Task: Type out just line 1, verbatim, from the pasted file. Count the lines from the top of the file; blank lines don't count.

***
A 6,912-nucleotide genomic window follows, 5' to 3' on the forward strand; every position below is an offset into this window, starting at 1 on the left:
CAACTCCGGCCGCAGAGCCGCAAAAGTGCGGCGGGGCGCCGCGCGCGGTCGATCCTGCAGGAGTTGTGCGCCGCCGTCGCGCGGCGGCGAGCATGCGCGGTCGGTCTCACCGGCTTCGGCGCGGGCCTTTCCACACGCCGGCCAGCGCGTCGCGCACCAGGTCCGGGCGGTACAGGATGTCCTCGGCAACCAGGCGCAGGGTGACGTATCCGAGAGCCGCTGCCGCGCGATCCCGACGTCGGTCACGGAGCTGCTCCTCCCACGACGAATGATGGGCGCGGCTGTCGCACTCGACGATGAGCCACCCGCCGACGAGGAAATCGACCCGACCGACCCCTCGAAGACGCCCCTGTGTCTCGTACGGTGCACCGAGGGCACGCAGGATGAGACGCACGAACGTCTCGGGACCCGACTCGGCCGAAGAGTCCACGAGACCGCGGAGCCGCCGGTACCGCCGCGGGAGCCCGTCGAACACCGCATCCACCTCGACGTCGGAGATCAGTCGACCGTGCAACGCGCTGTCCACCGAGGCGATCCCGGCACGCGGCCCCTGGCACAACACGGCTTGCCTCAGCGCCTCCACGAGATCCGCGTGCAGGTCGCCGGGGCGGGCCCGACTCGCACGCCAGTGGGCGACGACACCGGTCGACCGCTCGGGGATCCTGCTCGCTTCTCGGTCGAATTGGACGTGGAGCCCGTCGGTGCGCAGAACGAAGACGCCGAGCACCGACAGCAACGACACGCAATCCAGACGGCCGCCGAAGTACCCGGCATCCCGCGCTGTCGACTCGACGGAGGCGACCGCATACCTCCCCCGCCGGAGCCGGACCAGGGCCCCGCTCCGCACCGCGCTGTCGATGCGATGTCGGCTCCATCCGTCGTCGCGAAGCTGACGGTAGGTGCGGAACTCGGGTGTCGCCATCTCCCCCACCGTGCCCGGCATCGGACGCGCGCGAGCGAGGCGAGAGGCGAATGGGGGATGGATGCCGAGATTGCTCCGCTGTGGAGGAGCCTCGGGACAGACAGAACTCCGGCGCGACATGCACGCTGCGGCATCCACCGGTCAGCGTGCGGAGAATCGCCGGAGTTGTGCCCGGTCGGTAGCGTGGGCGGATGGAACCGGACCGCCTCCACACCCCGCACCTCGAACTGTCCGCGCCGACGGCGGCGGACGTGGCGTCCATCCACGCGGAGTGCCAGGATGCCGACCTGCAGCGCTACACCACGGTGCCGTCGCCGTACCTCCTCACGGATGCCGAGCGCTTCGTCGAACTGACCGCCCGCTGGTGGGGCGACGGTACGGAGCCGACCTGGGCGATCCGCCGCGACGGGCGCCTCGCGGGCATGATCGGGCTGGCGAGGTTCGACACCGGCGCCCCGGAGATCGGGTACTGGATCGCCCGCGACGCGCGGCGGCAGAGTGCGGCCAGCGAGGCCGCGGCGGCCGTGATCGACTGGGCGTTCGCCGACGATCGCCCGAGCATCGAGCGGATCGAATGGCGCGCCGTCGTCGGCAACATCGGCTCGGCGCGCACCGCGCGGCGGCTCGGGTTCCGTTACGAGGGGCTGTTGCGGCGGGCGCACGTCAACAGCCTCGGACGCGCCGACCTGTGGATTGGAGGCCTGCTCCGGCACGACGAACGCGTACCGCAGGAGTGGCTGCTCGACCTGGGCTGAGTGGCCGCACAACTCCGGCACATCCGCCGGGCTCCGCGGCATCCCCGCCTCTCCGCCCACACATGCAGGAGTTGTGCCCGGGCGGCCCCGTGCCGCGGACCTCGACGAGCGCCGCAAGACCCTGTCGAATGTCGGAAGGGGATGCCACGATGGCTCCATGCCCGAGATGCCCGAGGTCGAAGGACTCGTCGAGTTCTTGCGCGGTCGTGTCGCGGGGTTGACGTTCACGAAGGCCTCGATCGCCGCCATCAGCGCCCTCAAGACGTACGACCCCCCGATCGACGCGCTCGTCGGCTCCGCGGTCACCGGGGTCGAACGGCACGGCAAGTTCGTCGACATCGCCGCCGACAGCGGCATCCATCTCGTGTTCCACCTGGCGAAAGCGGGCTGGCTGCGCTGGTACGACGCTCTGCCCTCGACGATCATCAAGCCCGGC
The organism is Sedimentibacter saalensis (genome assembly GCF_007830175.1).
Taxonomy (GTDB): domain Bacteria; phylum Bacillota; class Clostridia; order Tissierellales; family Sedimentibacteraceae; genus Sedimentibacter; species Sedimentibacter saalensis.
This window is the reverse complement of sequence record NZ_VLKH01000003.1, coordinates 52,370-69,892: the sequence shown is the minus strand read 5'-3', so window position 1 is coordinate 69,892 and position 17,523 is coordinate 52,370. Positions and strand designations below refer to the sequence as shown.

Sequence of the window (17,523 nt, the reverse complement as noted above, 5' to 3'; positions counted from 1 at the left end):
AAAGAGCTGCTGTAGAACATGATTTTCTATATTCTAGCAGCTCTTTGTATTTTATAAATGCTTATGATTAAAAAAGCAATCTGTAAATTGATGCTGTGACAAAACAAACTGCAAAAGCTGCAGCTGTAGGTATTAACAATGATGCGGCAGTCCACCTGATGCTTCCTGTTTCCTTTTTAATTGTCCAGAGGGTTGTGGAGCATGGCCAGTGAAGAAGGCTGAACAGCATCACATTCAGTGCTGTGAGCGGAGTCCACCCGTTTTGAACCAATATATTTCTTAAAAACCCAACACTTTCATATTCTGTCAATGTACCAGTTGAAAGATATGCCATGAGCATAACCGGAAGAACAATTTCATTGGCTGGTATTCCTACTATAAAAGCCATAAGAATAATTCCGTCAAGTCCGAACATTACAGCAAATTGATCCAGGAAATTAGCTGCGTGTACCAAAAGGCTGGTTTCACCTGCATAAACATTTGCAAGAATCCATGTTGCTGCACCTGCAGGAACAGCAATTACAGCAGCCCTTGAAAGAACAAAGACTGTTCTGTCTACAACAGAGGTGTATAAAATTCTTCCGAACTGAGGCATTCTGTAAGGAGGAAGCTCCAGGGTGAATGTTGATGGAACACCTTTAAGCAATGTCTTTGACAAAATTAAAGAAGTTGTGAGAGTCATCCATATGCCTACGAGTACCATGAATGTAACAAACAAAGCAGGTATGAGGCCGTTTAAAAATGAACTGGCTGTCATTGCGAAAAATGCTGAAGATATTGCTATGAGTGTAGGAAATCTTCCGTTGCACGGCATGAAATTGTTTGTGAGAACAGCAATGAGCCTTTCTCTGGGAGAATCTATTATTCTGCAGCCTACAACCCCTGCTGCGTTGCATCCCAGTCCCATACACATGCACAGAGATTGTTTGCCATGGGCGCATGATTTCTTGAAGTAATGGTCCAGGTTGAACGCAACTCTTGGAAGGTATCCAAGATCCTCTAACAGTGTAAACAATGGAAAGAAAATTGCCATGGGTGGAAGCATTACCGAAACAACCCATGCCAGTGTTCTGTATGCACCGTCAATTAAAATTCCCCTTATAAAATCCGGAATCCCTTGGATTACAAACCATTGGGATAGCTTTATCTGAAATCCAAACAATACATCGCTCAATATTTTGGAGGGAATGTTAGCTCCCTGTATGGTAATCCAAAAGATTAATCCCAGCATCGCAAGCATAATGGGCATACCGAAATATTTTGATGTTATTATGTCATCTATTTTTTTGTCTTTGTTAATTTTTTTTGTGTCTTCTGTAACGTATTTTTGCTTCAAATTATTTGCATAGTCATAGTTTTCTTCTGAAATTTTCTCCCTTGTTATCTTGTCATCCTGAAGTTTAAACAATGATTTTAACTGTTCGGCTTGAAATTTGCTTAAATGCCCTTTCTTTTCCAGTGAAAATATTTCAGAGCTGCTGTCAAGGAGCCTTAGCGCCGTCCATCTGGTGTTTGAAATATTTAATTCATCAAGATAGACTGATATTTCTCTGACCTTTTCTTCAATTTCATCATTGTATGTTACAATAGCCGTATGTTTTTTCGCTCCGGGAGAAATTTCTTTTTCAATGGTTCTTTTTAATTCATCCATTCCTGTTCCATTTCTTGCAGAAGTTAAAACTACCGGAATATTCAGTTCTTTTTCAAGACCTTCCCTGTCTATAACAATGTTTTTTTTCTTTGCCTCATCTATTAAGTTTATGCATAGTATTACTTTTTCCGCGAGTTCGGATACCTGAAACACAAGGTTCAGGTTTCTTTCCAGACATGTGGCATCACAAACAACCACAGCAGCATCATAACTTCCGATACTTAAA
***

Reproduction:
A 6,912-nucleotide genomic window follows, 5' to 3' on the forward strand; every position below is an offset into this window, starting at 1 on the left: